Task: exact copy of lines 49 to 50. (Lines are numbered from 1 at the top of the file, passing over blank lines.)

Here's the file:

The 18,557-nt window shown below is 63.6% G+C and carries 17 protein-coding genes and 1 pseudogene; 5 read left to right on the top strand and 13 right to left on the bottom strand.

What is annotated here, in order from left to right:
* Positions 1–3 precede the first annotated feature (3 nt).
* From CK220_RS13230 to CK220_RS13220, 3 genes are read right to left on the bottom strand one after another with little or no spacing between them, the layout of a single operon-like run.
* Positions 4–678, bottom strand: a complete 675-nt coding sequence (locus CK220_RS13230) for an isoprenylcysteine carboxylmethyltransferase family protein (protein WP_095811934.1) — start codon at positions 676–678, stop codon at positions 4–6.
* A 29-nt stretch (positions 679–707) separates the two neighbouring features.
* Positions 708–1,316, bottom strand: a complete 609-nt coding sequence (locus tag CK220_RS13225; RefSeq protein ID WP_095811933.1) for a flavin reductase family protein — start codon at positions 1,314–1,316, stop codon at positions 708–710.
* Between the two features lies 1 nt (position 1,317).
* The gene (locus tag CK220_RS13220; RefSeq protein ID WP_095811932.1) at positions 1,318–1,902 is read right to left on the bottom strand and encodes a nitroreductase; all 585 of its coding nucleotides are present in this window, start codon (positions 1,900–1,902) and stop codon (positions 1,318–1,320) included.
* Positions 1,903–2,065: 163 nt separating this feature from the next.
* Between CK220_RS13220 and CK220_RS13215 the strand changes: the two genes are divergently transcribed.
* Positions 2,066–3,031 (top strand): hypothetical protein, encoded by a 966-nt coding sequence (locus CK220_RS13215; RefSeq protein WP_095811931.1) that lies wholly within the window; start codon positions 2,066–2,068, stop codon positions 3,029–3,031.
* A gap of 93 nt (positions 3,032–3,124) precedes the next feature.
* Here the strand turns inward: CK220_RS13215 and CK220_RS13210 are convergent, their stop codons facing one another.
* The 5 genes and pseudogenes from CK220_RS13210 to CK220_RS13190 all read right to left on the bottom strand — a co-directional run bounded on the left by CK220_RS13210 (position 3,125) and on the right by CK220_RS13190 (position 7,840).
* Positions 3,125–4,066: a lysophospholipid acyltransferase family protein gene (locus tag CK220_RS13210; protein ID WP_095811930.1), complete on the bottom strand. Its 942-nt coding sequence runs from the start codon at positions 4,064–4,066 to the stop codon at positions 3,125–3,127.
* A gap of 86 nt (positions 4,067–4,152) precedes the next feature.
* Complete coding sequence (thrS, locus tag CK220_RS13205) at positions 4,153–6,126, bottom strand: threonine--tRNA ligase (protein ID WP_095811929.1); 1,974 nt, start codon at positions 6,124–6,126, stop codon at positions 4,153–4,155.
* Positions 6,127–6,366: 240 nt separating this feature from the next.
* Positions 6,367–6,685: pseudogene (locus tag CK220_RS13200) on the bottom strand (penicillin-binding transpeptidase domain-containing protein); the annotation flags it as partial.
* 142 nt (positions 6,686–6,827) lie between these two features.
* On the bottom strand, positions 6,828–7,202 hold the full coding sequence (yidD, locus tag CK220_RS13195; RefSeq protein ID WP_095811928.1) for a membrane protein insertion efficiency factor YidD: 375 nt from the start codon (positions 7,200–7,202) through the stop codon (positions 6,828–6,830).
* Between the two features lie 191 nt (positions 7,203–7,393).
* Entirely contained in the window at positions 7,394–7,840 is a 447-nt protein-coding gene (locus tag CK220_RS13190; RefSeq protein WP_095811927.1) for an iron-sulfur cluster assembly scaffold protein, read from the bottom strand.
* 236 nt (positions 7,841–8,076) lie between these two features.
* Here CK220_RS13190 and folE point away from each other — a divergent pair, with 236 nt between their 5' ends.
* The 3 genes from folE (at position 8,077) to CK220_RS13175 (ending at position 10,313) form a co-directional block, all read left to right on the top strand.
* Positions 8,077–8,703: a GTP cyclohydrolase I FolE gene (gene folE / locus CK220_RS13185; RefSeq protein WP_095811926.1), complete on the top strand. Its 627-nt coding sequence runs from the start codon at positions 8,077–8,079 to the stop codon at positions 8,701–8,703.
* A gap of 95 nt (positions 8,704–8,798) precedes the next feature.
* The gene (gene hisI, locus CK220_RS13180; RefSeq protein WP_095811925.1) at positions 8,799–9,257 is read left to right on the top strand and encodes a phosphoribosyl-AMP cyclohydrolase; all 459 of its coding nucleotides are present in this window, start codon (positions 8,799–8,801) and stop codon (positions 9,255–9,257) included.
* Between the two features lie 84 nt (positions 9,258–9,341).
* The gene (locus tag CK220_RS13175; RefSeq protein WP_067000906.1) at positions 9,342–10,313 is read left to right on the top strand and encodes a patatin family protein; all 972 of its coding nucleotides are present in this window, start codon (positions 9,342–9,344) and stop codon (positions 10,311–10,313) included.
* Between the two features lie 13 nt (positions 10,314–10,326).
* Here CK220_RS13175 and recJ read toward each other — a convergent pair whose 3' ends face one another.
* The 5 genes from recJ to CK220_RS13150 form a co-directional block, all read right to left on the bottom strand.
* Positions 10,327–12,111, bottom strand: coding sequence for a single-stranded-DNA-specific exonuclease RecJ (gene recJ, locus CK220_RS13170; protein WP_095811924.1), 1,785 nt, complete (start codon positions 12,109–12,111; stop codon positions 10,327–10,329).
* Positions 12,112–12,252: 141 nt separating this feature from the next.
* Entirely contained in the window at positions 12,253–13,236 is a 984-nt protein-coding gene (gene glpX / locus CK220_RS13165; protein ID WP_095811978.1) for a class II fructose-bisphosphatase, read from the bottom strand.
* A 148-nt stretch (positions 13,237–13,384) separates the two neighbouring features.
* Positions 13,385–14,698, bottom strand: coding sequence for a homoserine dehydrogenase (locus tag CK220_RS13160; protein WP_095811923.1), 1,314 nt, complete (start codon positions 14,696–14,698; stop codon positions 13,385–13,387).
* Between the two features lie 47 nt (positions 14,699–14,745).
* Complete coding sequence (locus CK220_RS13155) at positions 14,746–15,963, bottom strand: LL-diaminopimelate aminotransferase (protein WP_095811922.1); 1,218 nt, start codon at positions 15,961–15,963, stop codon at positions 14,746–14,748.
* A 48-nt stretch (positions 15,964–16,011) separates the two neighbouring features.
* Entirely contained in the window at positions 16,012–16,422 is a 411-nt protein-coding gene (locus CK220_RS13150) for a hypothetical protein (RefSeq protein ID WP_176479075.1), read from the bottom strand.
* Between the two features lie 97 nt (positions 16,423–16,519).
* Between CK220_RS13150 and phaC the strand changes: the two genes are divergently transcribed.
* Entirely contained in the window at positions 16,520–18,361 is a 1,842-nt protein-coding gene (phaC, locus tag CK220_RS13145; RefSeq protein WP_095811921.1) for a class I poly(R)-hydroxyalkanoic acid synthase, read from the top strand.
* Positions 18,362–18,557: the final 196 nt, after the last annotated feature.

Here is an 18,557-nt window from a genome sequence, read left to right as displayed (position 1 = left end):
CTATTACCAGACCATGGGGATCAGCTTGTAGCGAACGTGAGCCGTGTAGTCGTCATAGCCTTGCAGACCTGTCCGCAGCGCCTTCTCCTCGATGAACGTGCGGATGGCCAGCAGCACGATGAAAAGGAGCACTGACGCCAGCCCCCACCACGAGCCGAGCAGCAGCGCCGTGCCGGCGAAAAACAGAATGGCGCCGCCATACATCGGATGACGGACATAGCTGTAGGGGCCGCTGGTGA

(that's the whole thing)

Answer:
Here is an 18,557-nt window from a genome sequence, read left to right as displayed (position 1 = left end):
CTATTACCAGACCATGGGGATCAGCTTGTAGCGAACGTGAGCCGTGTAGTCGTCATAGCCTTGCAGACCTGTCCGCAGCGCCTTCTCCTCGATGAACGTGCGGATGGCCAGCAGCACGATGAAAAGGAGCACTGACGCCAGCCCCCACCACGAGCCGAGCAGCAGCGCCGTGCCGGCGAAAAACAGAATGGCGCCGCCATACATCGGATGACGGACATAGCTGTAGGGGCCGCTGGTGA